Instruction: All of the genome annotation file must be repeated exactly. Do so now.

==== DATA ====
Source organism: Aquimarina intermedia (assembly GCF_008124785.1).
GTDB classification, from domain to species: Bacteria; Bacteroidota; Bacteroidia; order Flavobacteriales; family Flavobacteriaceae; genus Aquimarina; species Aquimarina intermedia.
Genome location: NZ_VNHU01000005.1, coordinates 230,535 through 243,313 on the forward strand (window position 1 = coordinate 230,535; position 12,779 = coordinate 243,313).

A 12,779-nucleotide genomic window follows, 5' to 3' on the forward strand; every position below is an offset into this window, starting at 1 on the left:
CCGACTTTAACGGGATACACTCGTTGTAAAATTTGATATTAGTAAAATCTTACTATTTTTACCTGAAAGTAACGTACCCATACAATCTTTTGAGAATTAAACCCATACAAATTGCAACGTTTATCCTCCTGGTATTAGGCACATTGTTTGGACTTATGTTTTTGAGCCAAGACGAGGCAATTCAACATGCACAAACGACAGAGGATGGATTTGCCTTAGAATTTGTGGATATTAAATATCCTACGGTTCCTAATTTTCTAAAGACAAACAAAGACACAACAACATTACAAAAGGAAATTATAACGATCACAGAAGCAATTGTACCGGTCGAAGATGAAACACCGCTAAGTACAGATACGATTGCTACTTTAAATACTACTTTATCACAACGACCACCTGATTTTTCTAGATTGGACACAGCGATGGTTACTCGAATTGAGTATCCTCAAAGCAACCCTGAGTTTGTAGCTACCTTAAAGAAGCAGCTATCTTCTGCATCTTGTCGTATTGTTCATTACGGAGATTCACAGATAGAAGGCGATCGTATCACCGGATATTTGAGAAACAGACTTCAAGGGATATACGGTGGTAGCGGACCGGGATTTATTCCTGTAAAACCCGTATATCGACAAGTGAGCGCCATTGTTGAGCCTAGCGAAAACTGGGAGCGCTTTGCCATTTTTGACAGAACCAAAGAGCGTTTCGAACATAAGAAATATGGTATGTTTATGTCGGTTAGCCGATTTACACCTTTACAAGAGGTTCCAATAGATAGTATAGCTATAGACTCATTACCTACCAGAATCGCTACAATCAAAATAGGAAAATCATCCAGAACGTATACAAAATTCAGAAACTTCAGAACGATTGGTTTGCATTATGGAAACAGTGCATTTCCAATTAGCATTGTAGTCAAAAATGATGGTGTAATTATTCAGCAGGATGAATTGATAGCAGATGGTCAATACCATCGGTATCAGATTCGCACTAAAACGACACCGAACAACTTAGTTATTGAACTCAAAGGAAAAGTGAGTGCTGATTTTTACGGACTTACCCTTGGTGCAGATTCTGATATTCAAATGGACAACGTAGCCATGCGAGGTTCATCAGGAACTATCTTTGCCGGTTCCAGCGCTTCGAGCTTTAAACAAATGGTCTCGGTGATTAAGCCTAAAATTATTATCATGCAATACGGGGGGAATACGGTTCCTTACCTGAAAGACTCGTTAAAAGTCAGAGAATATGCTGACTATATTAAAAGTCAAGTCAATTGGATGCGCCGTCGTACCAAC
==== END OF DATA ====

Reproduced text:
Source organism: Aquimarina intermedia (assembly GCF_008124785.1).
GTDB classification, from domain to species: Bacteria; Bacteroidota; Bacteroidia; order Flavobacteriales; family Flavobacteriaceae; genus Aquimarina; species Aquimarina intermedia.
Genome location: NZ_VNHU01000005.1, coordinates 230,535 through 243,313 on the forward strand (window position 1 = coordinate 230,535; position 12,779 = coordinate 243,313).

A 12,779-nucleotide genomic window follows, 5' to 3' on the forward strand; every position below is an offset into this window, starting at 1 on the left:
CCGACTTTAACGGGATACACTCGTTGTAAAATTTGATATTAGTAAAATCTTACTATTTTTACCTGAAAGTAACGTACCCATACAATCTTTTGAGAATTAAACCCATACAAATTGCAACGTTTATCCTCCTGGTATTAGGCACATTGTTTGGACTTATGTTTTTGAGCCAAGACGAGGCAATTCAACATGCACAAACGACAGAGGATGGATTTGCCTTAGAATTTGTGGATATTAAATATCCTACGGTTCCTAATTTTCTAAAGACAAACAAAGACACAACAACATTACAAAAGGAAATTATAACGATCACAGAAGCAATTGTACCGGTCGAAGATGAAACACCGCTAAGTACAGATACGATTGCTACTTTAAATACTACTTTATCACAACGACCACCTGATTTTTCTAGATTGGACACAGCGATGGTTACTCGAATTGAGTATCCTCAAAGCAACCCTGAGTTTGTAGCTACCTTAAAGAAGCAGCTATCTTCTGCATCTTGTCGTATTGTTCATTACGGAGATTCACAGATAGAAGGCGATCGTATCACCGGATATTTGAGAAACAGACTTCAAGGGATATACGGTGGTAGCGGACCGGGATTTATTCCTGTAAAACCCGTATATCGACAAGTGAGCGCCATTGTTGAGCCTAGCGAAAACTGGGAGCGCTTTGCCATTTTTGACAGAACCAAAGAGCGTTTCGAACATAAGAAATATGGTATGTTTATGTCGGTTAGCCGATTTACACCTTTACAAGAGGTTCCAATAGATAGTATAGCTATAGACTCATTACCTACCAGAATCGCTACAATCAAAATAGGAAAATCATCCAGAACGTATACAAAATTCAGAAACTTCAGAACGATTGGTTTGCATTATGGAAACAGTGCATTTCCAATTAGCATTGTAGTCAAAAATGATGGTGTAATTATTCAGCAGGATGAATTGATAGCAGATGGTCAATACCATCGGTATCAGATTCGCACTAAAACGACACCGAACAACTTAGTTATTGAACTCAAAGGAAAAGTGAGTGCTGATTTTTACGGACTTACCCTTGGTGCAGATTCTGATATTCAAATGGACAACGTAGCCATGCGAGGTTCATCAGGAACTATCTTTGCCGGTTCCAGCGCTTCGAGCTTTAAACAAATGGTCTCGGTGATTAAGCCTAAAATTATTATCATGCAATACGGGGGGAATACGGTTCCTTACCTGAAAGACTCGTTAAAAGTCAGAGAATATGCTGACTATATTAAAAGTCAAGTCAATTGGATGCGCCGTCGTACCAAC